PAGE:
Duck in the sauce

6.   To serve, you may replace the plain toothpicks with fancy ones. Arrange the packets on a serving platter or individual plates, and garnish as desired. Show your guests how to eat them by unrolling one wrap completely onto a small plate and then rolling up the leaf back up and tucking it at the side of the plate out of the way. Pieces of the duck filling can then be plucked up with chopsticks or a fork by the diner.

Tips

Check the lotus leaves before you buy them for signs of insect infestation or excessive breaking. The insects will appear as either tiny cocoons on the leaves or black dust (insect poo) at the bottom of the bag. Excessive breaking means that the leaves are too old. Store the extra leaves in an air-tight plastic bag in a dark cupboard.

Commercial rice crumbs are called zhengroufen (steamed meat powder) and are usually in the spice or dried goods aisle of a Chinese grocery in tall, narrow, white boxes. Of varying quality, they are very inexpensive. Make sure that they have expiration dates and use before that.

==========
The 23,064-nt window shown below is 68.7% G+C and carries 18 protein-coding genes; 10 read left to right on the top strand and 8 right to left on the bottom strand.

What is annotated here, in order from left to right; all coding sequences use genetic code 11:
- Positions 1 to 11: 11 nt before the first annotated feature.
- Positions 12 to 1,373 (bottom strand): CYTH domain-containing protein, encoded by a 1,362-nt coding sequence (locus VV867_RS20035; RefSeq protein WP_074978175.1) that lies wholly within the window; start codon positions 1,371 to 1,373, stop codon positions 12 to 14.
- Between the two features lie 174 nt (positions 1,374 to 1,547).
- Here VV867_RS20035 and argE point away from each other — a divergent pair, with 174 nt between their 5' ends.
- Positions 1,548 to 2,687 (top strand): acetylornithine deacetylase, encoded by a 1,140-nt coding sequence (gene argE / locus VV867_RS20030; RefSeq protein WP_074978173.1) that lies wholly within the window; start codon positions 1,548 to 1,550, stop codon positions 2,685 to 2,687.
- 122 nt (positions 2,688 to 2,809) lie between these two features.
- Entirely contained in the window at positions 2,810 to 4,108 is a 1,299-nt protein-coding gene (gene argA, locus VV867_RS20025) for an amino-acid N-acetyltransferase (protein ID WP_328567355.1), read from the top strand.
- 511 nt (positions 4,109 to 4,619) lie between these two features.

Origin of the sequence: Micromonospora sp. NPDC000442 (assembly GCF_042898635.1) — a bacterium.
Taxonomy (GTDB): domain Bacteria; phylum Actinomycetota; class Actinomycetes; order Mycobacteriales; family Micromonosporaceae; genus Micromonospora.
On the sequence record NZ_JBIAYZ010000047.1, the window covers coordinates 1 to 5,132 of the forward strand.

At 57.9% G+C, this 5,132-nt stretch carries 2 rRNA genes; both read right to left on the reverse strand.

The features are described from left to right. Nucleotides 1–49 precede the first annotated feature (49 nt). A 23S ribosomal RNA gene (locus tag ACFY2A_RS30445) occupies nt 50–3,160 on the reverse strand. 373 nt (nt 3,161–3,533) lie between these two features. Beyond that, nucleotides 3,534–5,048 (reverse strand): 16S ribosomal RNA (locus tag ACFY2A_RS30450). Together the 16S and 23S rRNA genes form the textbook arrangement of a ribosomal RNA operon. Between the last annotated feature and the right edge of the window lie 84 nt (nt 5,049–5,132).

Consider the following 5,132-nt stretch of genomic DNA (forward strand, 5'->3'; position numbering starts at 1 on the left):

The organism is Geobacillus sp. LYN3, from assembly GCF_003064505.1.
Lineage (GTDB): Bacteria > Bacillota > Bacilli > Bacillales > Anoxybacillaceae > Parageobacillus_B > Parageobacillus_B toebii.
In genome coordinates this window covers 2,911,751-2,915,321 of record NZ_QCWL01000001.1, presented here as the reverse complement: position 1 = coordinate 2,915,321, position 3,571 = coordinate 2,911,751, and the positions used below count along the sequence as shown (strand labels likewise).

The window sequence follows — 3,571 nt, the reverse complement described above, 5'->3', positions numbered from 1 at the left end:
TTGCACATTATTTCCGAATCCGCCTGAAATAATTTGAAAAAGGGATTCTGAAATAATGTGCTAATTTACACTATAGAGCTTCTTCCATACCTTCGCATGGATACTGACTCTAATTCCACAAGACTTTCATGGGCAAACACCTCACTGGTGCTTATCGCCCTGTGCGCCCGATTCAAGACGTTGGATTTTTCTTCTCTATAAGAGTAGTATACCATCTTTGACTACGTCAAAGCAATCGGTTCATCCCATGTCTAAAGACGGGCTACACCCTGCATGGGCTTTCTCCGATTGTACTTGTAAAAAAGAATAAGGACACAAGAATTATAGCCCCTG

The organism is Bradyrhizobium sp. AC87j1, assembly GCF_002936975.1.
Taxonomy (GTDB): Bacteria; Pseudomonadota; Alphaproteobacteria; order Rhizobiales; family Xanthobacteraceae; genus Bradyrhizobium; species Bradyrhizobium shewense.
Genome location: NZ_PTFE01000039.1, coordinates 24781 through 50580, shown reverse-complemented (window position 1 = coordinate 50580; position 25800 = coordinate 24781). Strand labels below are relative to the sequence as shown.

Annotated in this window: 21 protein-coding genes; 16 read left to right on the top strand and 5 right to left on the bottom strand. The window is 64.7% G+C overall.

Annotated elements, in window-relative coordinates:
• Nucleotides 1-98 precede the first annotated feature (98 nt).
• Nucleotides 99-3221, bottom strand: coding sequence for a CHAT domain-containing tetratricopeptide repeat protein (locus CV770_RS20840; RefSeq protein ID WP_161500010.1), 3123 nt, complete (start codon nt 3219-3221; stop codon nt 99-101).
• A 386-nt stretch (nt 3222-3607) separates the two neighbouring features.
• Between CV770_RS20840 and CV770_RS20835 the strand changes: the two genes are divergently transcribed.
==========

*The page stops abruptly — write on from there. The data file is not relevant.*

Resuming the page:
Ground rice crumbs
Sushi rice or any other plain white raw is fine here, as long as it is not converted rice like Uncle Ben's. Make sure the rice is at room temperature before you pulverize it. The best way to do this is in a spice grinder, although a mortar, food processor equipped with a metal blade, or a blender will work if you don’t overdo it. Pulse the rice until it is broken into between half and a quarter its original size, but do not grind it into dust.

Use the best quality duck breast available, and leave the skin on, as duck meat can be dry. The fat is delicious and will work its way into the rice crumbs and mushrooms, making this a succulent delight.

Rice crumb dishes generally will not suffer if you steam them longer than suggested; the only thing you should worry about is under steaming them, as then the rice is chewy rather than soft and mellow. So, feel free to steam these the first time for an hour if that is more convenient, or put the frozen or refrigerated packets in the steamer and steam them a second time an hour or so before you serve them.

Plain, unpainted toothpicks work best during the steaming process, as they slide easily into the leaf and will not bleed any colors onto the finished dish. If you would like to use prettier toothpicks for the presentation, just before serving simply slide out the plain ones and replace with the fancier ones.